Ah, to have Walt Whitman’s clarity! In Whitman’s words, while I can’t say my journey has always been “light-hearted” or “whimper”-free, my journey down the “long brown path” has been a good one. My path hasn’t been linear, but each step has, over time, been part of an overall progression. Perhaps the key has been making that very first step, taking that first direction down a road that is open—with no pre-determined course other than forward. Fr. Gregory Boyle, founder of Homeboy Industries (the largest gang intervention program in the country), talks in his book “Barking to the Choir: The Power of Radical Kinship” about the advice he’s given to former gang members over the years. He tells them, “Look before you leap. But leap!”
For me, there have been a couple of big leaps that changed the course of my career and my life. One course-changer came a handful of years after college. After graduating with a journalism degree, I worked in advertising and marketing for four years. But I’d always had it in the back of my head that I’d like to work in healthcare. I applied to an MBA program that had a concentration in healthcare management. Was this a crazy idea! I’d progressed in my career and had financial independence. What if I couldn’t find a job after putting all my savings toward tuition and losing two years working? Still, I leapt. Those two years of graduate school were two of the best years of my life, as well as an opportunity to begin a career in healthcare.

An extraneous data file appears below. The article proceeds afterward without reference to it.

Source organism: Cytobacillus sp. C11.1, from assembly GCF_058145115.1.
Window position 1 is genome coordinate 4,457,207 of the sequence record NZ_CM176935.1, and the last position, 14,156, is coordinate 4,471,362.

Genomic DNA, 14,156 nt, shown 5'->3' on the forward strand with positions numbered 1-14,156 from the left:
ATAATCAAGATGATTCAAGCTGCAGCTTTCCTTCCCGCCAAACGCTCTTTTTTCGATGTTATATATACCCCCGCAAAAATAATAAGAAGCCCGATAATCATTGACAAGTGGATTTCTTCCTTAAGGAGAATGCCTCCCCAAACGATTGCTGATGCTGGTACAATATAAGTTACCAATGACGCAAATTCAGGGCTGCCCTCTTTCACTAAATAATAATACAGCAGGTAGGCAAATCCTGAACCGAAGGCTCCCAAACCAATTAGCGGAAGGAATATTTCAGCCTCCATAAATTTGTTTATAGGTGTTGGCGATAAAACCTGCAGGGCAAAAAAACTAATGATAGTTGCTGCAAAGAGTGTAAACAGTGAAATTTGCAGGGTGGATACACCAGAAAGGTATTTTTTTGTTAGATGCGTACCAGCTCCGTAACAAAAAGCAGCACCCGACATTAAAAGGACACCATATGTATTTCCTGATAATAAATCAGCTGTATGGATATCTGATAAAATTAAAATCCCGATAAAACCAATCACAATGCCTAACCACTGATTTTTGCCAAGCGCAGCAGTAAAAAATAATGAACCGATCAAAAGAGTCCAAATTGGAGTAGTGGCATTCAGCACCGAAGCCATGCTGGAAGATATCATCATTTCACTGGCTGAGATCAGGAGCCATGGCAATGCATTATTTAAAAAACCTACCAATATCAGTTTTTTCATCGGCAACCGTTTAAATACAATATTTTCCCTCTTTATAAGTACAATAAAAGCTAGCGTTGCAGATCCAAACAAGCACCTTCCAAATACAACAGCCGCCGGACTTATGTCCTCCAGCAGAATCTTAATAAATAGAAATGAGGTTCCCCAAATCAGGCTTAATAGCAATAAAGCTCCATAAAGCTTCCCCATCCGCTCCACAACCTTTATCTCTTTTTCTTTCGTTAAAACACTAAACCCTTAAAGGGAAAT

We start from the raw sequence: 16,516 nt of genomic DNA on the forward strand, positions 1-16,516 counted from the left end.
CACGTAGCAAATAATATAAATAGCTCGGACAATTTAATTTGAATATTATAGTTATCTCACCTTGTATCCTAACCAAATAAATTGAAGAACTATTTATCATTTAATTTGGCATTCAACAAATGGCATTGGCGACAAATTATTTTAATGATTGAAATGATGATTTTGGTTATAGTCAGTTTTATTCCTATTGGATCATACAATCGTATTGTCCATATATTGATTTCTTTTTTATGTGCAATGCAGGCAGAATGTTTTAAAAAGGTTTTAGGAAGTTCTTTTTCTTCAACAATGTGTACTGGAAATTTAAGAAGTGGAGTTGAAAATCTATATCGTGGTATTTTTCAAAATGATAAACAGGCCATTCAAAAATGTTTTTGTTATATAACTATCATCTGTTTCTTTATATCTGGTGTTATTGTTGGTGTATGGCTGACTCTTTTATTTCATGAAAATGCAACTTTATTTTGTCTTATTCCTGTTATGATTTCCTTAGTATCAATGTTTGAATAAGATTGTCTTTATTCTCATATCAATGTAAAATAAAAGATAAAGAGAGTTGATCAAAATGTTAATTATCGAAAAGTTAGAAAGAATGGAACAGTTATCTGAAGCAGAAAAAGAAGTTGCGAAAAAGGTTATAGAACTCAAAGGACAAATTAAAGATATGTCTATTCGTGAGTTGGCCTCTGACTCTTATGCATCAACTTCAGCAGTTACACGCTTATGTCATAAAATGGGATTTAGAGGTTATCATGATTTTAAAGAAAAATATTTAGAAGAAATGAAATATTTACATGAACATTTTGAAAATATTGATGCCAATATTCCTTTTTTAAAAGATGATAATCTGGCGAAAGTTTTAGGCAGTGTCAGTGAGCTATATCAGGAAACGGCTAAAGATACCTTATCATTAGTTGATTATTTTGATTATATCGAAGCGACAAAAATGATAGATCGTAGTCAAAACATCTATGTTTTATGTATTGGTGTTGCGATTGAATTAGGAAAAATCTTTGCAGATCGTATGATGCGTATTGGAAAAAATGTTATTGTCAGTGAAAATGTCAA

Another leap came after graduate school. I’d landed the job I’d hoped for but after three years based in New York City and traveling around the country to client hospitals, I decided to take time off between projects. I wanted to spend the break doing volunteer work with the elderly and with children with AIDS. I figured I could do that in many places but after a very long NY winter I decided to do it in Los Angeles. So I turned over my NY apartment keys to a subletter and headed to LA where I rented a dumpy apartment at the ocean, and a beatup convertible from Rent-a-Wreck, and took runs at the beach every day. In no time, LA felt like home and I decided to relocate.
After my first child arrived came another transition. I had been working in consulting and travelling every week. My husband and I agreed -- that lifestyle wasn’t sustainable for our family. So I “leapt” off the career track while we raised our three kids. I knew I still wanted to contribute in some way outside of the family. So for those years, I was a CASA (court-appointed special advocate) for a boy in foster care who I still see regularly, volunteered at an assisted living facility, started a consulting practice (primarily geared toward stay-at-home mothers who wanted to find time for their own projects such as starting a business or getting their finances in order), and remodeled houses to then sell or rent.
Then two years ago, the “long brown path” led me back to healthcare. After all the twists and turns, I am again using my degree in healthcare management (leap #1), in LA (leap #2), for one of the top Neurology programs in the nation. I am honored to be supporting this outstanding faculty and staff. Together, we have begun a strategic plan for the department which will develop innovative new directions in research, clinical care, education and community engagement. Our planning stage is complete, and now we are taking concrete, actionable steps to make the plan a reality. This will be my long, brown path for the coming year.
John Irving, the author of “The World According to Garp” and “A Prayer for Owen Meany”, always writes the last line of each book first. Then he writes the rest of the book working toward that last line. I admire people who can name their goal and work toward it. For me, my “long, brown path” zigs and zags with memorable rest stops and milestones along the way.
Laura Brady Saade is Director of Strategic Planning in UCLA Neurology. With a BSJ from Northwestern, an MBA from the Wharton School of Business, and a deep background in strategy.